Cumbre Vieja volcano eruption
19 September 2021 12:00 UTC-4 October 15:00 UTC
Photo credit: ISS
The Cumbre Vieja volcano on the Canary Island of La Palma erupted on 19 September 2021, causing thousands to be evacuated.
10 June 2022
20 September 2021
By Ivan Smiljanic and Alen Berta (CGI), Sancha Lancaster (Pactum), HansPeter Roesli (Switzerland), Jochen Kerkmann (Germany) and Miguel-Angel Martinez Rubio (AEMET)
The Meteosat-11 Ash RGB imagery from 19 and 20 September (Figure 1) shows higher concentration of SO2 emitting from the volcano in the hours after the eruption.
The GOES-16 24-hour Microphysics animation (Figure 2) shows the volcano mouth as a blue hotspot (higher temperatures), as well as the SO2 plume around it in cyan/green shades.
Comparing the GOES-16 VISO.6 Band (Figure 3, left) and 24h Microphysics RGB (Figure 3, right) imagery, highlights that GOES-16 'sees' ash more clearly in the visible channel (due to strong forward scattering in morning hours). Because of the low altitude of ejected ash (an indication of a not very violent eruption) the 24-hour Microphysics RGB product does not detect it. This is because the component of this RGB, responsible for ash detection, relies on the temperature difference between background (sea/land) and the observed ash cloud — which in case of low ash cloud is minimal. Also there are few stratocumulus clouds aloft, obscuring the view at times — ash cloud is visible as more static cloud in the animated GOES-16 visible imagery (Figure 4)
It is worth mentioning that the SO2 signal is also absent in Airmass RGBs (not shown here), because the SO2 cloud is not high enough. Due to water vapour absorption, only mid to high SO2 clouds can be detected in the Airmass RGB. An SO2 signal in an Airmass RGB can be seen in many other eruptions, for example, in this Etna eruption case from 2015, with its plumes higher than 3km, but for the Cumbre Vieja volcano eruption where the plume is at ca. 500–1500m.
With time the lava flow around the crater became larger, detectable even with the near-infrared channel of the GOES ABI instrument — namely the NIR1.6 band which provides red contribution to the Natural Color RGB in Figure 5.
The hotspot could also be detected in the Optimized Fire Radiative power for Copernicus Sentinel-3 (OFRP-CS3) product in Near Real Time (Figure 6). This is based on Processing Baseline 1.2 released in May 2021. The key parameter here is the Standard MWIR detection with a high enough confidence score (40% clear-sky), so no false alarms are caused by ash plumes or clouds.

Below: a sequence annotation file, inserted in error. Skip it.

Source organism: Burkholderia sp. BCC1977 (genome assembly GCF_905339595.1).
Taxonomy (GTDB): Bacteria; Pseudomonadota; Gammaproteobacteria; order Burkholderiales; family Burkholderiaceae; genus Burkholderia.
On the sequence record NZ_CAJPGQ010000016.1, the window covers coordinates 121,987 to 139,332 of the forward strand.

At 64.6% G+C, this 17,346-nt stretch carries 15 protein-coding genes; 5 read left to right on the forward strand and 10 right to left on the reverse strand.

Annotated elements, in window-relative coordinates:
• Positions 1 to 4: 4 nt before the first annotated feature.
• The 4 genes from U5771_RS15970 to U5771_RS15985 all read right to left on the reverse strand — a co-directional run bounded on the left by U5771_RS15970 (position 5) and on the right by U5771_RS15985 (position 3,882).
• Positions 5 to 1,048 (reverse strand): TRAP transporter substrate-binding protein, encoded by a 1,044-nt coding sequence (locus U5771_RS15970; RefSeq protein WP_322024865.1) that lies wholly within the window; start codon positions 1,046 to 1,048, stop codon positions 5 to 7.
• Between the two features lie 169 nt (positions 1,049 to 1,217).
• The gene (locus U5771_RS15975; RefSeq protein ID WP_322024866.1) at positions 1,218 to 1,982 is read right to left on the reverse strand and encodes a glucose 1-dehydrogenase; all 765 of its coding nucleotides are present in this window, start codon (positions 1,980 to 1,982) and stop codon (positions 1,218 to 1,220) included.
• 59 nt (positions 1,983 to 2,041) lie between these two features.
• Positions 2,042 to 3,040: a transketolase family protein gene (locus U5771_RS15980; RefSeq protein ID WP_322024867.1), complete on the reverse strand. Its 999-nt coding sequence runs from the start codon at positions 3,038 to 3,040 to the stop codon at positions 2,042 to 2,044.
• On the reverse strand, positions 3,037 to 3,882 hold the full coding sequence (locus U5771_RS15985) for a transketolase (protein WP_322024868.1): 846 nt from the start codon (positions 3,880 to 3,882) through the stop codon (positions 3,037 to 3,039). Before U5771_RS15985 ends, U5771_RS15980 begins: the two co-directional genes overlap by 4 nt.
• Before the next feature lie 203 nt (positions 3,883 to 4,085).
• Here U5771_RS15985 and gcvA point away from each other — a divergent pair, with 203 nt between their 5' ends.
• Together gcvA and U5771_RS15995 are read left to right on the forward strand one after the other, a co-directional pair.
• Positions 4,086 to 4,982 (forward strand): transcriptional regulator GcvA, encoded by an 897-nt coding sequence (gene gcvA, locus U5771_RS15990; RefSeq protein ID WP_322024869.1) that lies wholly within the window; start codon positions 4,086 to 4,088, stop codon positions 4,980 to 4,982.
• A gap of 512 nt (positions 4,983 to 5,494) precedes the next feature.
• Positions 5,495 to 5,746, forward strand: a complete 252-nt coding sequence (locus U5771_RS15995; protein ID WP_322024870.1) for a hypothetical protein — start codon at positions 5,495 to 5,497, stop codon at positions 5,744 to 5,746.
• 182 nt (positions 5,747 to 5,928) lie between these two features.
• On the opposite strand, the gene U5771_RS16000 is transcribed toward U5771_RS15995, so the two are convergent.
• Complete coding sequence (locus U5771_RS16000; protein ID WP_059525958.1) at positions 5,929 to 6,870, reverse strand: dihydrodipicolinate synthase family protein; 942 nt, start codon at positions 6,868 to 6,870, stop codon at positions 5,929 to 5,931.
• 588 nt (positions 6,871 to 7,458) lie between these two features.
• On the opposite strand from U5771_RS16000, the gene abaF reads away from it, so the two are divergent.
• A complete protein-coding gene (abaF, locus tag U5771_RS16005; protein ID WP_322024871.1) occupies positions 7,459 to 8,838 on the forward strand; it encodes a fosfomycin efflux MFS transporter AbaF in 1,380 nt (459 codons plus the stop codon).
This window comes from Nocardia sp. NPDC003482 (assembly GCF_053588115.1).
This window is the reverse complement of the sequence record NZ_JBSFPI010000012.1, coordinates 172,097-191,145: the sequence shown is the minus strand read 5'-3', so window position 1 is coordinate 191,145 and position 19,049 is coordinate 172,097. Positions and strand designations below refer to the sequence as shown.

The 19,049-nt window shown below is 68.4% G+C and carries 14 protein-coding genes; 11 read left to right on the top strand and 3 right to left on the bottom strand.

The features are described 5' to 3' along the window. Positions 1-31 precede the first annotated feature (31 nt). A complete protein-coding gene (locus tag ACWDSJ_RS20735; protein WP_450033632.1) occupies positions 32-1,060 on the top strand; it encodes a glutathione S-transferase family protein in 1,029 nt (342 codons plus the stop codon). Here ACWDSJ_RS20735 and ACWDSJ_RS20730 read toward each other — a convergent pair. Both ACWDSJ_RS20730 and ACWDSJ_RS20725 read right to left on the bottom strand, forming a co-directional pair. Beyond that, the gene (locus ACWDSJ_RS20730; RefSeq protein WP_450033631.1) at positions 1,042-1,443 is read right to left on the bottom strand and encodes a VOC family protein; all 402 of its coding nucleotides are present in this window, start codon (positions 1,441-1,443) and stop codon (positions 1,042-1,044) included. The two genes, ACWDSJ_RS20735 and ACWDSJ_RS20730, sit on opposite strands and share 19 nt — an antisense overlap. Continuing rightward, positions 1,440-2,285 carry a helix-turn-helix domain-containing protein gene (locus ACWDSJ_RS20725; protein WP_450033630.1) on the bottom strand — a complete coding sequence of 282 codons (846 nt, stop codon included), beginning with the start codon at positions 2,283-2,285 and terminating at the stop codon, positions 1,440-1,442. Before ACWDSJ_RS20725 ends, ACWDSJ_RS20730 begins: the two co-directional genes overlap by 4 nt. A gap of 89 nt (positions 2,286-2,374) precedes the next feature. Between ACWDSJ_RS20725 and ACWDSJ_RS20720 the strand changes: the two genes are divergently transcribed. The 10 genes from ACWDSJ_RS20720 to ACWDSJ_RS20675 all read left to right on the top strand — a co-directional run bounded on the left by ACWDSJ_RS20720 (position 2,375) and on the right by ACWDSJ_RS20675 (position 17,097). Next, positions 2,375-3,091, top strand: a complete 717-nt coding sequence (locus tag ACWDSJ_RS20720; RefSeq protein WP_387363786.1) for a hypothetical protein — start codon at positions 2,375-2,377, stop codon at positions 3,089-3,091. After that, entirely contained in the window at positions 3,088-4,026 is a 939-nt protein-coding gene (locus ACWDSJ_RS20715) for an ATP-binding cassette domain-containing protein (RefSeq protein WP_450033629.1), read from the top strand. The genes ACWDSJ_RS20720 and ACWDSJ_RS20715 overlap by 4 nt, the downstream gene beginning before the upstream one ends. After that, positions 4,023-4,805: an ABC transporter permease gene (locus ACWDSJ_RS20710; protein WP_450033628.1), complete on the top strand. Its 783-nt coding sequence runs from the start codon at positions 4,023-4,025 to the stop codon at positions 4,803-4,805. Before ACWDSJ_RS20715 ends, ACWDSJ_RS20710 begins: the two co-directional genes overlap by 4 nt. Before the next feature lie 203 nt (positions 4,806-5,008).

1 October — Gravity waves
This volcano exhibited quite unique gravity-wave oscillations, seen by several satellites. See the example from 1 October in Figure 7.
4 October — Strong (low level) ash ejection
The strongest ash ejection from the beginning of this volcanic activity, mostly likely happened on 4 October. As well as ground level time lapse videos, several satellites captured this event, including the Terra polar orbiting satellite in Figure 8.
Interestingly, when comparing the Ash and Airmass RGB animations (Figures 10 and 11), the plume of SO2 is visible in the Ash RGB (green), but not in Airmass RGB (typically red). This is due to an inversion at around 500 hPa which constrained the plume height, so the component of Airmass RGB, normally sensitive to SO2 presence — the WV7.3 channel — did not see it due to its weighting function peaking higher up in troposphere (i.e. due to a water vapour absorption above the SO2, as well as the ash cloud). The Ash RGB could see it since it utilises the IR8.7 channel to detect SO2 (this channels has comparably much less H2O absorption, explained further in this EUMeTrain module). Ash is normally red in Ash RGB, pale green in Airmass RGB.
A similar episode of low level ejection occurred on 9 October. This time ash and SO2 plumes were constrained to even lower levels, at around 3km according to a nearby radiosounding (Guimar, Tenerife).
2 October — La Palma land extension
Lava flow towards the ocean changed the local landscape. A new peninsula was formed out of cooled magma, which, by the evening of 2 October (five days after the lava reached the sea), measured approximately 25 hectares (Figure 12).
Another Sentinel-1 RGB image (not shown here), created by combining the VH polarisation, confirmed that by 14 October the peninsula had grown another 2.5 hectares.
Thousands flee as lava spewing from volcano on Spain's La Palma island destroys houses (Reuters)
La Palma, Canary Islands: seismic crisis Sep 2021 - updates (Volcano Discovery)
Video of the eruption (Iván López/Twitter)